[CONTEMPORARY MUSIC ~ AUS]
The Village Green at Adelaide Oval, Tue 8 Mar.
Proceedings opened with a Welcome To Country and a short but terrific (if largely ignored by chatting Icehouse fans) set of soulful blues from Emily Wurrama; Dance On My Own and Pretty Pretty are songs I will investigate again in the near future. After a short break William Barton plays a striking piece on didgeridoo – a suitably atmospheric lead into Icehouse (the band and the song), Davies is somewhat of a silver fox these days and his arrival still illicit squeals near me. The band is impeccable; Iva’s distinctive voice strong and familiar.
Tonight, they are not messing about. The set list is packed with favourites, hits and bangers. From the high-octane Walls, to the eighties gold of Electric Blue, each new song is greeted with cheers (if not much dancing). To be fair, it is freezing and, even with multiple layers on, I was considering spending $100 on one of the Icehouse rugs they were selling in the merch tent.
One of the best things about seeing Icehouse is they deliver these songs in a completely authentic way. They sound like they should sound. There is no reconstruction, remixes, urban re-imagining just the classic Icehouse sound. Considering that much of this line up has been together since the 1980s that makes sense. The two ‘newbies’ are multi-instrumentalists Michael Paynter (joined in 2011) and Hugo Lee who got on board in 2021; they are both remarkable. Lee brings that aforementioned sax sound with style and showmanship, Paynter tackling some of those soaring high vocals on Touch The Fire and Man Of Colours. The songs are often synced to the original videos on the big screens were more squeals of remembered teen Iva lust are woken in the hearts of many. Every song is an FM classic: Street Café, Hey Little Girl, Crazy, My Obsession, No Promises. People are singing along to Don’t Believe Anymore, chair dancing to Baby, You’re So Strange and by the time William Barton returns to add ‘didge’ to Great Southern Land pockets of people are getting up and sway dancing. After some prompting from Mr Davies everybody is on their feet for Can’t Help Myself and We Can Get Together. Bloody great stuff.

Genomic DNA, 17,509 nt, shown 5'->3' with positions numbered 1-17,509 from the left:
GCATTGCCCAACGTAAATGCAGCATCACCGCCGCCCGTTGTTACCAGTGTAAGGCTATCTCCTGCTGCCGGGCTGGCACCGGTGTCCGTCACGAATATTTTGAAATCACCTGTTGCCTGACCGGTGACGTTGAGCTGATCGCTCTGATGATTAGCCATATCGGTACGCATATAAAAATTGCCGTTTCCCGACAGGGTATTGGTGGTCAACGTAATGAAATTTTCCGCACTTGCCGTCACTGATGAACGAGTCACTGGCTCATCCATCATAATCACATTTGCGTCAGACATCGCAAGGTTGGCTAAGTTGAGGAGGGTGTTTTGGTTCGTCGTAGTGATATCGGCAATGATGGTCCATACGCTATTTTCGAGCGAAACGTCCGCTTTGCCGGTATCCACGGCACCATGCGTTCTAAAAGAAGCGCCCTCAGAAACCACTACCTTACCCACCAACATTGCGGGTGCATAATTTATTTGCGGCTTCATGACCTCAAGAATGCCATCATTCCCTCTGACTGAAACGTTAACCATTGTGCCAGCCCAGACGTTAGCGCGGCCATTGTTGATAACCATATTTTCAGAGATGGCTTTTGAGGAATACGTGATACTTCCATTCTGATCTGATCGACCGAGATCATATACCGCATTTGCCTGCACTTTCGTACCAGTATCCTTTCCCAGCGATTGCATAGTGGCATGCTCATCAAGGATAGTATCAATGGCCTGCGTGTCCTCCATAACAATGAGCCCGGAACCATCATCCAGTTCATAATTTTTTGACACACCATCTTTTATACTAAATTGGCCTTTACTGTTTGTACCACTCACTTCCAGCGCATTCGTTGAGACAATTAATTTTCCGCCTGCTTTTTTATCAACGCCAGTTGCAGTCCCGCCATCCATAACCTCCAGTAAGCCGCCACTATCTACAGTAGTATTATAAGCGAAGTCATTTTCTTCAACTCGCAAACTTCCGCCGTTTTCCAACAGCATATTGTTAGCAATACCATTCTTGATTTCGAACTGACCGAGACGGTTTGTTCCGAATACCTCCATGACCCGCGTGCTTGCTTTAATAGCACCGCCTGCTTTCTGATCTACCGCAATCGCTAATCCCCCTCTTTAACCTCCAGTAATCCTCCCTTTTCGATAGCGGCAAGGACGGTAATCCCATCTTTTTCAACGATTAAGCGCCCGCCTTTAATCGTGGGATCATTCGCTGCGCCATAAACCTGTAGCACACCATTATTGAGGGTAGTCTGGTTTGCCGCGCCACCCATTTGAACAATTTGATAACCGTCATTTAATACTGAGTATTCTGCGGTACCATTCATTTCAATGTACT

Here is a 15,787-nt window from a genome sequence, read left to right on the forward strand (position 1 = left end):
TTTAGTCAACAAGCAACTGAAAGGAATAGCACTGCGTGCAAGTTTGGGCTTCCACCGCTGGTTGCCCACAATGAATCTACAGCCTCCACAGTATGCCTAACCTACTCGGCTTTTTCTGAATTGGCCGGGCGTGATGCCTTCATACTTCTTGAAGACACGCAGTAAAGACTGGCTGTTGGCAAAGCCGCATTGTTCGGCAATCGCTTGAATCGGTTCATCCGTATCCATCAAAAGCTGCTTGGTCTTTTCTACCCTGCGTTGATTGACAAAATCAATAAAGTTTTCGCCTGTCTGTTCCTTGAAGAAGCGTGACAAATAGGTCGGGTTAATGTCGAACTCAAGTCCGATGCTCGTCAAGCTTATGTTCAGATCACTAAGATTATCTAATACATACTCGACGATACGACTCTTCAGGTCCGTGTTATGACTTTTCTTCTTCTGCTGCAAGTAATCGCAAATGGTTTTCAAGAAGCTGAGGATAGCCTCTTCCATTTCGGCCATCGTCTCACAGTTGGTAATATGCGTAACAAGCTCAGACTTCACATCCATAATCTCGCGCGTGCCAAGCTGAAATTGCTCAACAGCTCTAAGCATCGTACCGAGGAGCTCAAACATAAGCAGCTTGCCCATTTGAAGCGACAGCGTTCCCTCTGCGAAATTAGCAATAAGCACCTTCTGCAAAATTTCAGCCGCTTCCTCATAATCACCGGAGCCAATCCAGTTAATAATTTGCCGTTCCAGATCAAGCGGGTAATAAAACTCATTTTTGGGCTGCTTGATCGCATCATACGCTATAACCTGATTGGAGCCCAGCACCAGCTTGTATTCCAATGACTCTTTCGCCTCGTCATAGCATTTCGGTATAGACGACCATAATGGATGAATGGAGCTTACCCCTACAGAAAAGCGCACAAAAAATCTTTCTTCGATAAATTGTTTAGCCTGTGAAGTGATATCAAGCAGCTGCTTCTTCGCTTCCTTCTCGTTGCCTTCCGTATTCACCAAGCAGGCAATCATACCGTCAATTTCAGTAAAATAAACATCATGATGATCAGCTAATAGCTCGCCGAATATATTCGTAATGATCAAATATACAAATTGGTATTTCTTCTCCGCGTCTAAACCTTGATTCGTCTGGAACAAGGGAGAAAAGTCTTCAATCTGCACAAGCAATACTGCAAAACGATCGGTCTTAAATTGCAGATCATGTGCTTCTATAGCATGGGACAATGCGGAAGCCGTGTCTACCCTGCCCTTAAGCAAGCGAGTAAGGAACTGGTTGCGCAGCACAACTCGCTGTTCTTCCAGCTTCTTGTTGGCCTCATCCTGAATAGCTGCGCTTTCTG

Icehouse return for a three-song encore featuring Put Down That Weapon (Midnight Oil cover) and Marseilles (The Angels), both of which were a nice surprise before belting out Nothing Too Serious and bidding us farewell. Mid set, Iva has a technical issue and goes on a funny rant about how things made by young people don’t last; fridges and toasters and apparently digital effects pedals. Old people, he suggests, make things that last. He is not wrong. Icehouse, it seems, were built to last. Forty years since Great Southern Land, doesn’t seem possible in many ways, but we live in a vastly different world four decades on. Be thankful Icehouse is still in it.